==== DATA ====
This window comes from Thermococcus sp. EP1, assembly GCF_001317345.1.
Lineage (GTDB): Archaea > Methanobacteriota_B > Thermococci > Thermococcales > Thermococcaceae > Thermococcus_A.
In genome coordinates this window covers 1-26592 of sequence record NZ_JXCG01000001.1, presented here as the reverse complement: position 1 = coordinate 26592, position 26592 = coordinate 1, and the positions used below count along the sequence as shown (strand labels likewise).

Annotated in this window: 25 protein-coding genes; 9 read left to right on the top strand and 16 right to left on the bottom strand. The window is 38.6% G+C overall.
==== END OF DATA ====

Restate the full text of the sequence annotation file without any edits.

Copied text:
This window comes from Thermococcus sp. EP1, assembly GCF_001317345.1.
Lineage (GTDB): Archaea > Methanobacteriota_B > Thermococci > Thermococcales > Thermococcaceae > Thermococcus_A.
In genome coordinates this window covers 1-26592 of sequence record NZ_JXCG01000001.1, presented here as the reverse complement: position 1 = coordinate 26592, position 26592 = coordinate 1, and the positions used below count along the sequence as shown (strand labels likewise).

Annotated in this window: 25 protein-coding genes; 9 read left to right on the top strand and 16 right to left on the bottom strand. The window is 38.6% G+C overall.